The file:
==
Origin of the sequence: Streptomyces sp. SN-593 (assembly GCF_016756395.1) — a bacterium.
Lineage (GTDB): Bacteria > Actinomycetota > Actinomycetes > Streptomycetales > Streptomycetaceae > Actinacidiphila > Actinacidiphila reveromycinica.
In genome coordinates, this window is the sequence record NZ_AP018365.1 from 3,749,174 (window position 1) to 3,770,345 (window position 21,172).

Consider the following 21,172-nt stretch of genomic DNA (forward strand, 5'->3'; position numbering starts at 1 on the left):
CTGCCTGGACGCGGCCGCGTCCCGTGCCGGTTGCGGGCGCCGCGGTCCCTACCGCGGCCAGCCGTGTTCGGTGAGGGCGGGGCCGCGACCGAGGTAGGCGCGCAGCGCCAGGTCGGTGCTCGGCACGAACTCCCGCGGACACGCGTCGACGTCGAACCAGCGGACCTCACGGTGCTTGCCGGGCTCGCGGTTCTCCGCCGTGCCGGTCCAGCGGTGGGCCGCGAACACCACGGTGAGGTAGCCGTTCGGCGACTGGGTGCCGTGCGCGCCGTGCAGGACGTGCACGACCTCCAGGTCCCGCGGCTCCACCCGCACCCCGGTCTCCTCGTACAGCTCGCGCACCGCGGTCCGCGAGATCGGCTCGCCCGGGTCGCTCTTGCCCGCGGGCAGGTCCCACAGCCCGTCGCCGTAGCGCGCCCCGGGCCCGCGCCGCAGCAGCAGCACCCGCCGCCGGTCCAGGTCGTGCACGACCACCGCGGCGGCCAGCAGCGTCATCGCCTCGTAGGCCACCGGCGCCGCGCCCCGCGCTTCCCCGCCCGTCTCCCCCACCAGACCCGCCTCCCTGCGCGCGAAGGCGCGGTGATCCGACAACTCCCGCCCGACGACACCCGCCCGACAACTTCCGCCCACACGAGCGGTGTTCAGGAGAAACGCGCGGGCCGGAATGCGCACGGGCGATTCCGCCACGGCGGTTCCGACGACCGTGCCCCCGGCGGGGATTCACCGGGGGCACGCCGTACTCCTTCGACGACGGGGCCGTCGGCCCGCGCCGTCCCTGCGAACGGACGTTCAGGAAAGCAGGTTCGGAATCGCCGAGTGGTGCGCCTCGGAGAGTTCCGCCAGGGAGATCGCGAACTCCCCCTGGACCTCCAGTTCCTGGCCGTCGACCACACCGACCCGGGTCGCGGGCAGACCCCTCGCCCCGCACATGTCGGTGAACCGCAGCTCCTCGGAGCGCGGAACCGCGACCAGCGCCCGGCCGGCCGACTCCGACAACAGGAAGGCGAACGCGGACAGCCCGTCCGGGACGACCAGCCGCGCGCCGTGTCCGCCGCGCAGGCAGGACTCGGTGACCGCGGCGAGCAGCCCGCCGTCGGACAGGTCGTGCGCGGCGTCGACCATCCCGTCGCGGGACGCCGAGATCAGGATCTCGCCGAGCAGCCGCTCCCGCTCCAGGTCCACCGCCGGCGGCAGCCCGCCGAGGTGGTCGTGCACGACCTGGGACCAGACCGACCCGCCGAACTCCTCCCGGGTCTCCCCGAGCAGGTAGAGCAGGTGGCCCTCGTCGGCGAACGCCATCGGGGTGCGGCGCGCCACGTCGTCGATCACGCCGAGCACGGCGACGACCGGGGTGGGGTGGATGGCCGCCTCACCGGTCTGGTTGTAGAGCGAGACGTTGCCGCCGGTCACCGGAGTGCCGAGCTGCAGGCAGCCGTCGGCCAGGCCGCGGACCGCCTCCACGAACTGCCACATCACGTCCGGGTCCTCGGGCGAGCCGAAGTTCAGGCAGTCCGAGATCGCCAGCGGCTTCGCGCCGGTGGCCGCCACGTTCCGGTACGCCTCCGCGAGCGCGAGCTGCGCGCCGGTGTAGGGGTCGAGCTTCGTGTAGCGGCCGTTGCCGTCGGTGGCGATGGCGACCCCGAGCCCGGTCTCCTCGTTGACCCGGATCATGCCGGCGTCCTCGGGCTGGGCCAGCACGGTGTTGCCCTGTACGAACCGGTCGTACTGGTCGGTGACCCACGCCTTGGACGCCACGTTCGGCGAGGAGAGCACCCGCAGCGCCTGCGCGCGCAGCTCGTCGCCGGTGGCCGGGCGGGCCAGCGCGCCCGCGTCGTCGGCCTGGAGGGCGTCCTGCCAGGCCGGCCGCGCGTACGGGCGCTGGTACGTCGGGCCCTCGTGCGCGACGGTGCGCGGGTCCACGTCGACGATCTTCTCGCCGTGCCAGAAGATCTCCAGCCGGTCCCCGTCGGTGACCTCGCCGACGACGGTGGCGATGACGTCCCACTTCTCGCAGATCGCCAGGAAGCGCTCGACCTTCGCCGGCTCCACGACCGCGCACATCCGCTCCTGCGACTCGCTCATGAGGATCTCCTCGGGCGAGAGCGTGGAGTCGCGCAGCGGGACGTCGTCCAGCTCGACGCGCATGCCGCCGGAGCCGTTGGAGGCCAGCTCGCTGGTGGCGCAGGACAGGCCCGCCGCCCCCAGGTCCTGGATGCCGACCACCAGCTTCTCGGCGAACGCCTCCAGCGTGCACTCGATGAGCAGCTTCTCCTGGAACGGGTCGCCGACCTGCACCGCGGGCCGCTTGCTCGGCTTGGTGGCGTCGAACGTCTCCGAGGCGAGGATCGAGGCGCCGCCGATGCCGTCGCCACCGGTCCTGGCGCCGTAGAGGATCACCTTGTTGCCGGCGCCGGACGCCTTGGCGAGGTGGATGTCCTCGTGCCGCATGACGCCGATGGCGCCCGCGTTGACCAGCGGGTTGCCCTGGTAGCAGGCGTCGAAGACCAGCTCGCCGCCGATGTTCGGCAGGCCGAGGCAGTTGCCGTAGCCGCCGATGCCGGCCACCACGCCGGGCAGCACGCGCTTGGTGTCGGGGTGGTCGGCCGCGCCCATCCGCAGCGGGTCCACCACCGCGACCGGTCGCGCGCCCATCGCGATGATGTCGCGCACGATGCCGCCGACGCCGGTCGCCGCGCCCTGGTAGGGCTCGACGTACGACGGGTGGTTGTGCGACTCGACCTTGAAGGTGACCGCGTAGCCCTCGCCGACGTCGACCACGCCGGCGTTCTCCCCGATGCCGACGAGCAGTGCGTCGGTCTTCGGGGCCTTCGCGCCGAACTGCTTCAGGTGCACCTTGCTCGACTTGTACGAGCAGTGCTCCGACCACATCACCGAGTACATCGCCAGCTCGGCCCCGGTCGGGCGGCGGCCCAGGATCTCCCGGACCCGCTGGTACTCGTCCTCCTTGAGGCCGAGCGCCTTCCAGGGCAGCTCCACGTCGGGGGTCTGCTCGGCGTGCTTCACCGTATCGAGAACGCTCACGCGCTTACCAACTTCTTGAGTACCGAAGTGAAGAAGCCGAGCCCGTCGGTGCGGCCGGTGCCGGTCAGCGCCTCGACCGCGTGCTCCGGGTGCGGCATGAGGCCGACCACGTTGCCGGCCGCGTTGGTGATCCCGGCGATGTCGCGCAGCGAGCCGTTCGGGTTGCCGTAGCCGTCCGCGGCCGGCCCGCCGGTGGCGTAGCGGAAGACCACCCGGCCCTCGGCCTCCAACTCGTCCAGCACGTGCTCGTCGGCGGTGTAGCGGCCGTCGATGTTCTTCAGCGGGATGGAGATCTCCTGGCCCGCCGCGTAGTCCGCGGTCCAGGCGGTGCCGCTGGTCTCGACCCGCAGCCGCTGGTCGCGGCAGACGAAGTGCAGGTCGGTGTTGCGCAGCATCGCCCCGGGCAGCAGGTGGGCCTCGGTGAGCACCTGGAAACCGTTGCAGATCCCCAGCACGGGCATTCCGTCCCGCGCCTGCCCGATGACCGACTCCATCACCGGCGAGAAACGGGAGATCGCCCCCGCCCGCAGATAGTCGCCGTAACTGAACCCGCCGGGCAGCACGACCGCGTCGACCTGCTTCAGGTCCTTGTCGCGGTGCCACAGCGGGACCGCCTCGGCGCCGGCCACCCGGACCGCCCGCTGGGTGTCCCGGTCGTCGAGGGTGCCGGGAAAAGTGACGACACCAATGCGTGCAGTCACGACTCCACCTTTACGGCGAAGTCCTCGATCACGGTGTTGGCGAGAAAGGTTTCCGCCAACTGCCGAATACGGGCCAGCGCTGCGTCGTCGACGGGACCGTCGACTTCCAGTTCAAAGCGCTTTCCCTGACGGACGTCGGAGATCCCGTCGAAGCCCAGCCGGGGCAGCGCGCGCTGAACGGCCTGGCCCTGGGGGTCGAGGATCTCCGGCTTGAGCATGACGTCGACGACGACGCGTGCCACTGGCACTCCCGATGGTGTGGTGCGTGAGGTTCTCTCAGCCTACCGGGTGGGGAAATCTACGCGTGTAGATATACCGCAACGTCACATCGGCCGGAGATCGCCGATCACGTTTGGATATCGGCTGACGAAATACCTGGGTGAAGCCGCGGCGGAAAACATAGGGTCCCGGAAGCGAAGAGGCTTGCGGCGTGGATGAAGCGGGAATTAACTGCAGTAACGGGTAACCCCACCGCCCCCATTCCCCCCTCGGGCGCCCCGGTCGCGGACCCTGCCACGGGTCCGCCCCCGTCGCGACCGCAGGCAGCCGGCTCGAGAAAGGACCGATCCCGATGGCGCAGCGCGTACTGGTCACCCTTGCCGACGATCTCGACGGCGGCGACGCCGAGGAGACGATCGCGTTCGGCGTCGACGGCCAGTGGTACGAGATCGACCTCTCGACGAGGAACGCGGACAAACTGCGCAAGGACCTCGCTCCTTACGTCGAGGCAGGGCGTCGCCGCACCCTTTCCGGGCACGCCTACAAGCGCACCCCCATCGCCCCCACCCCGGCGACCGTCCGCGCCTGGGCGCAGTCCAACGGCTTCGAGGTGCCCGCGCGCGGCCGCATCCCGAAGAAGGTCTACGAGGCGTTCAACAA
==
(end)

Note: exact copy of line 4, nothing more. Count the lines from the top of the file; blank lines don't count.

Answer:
Consider the following 21,172-nt stretch of genomic DNA (forward strand, 5'->3'; position numbering starts at 1 on the left):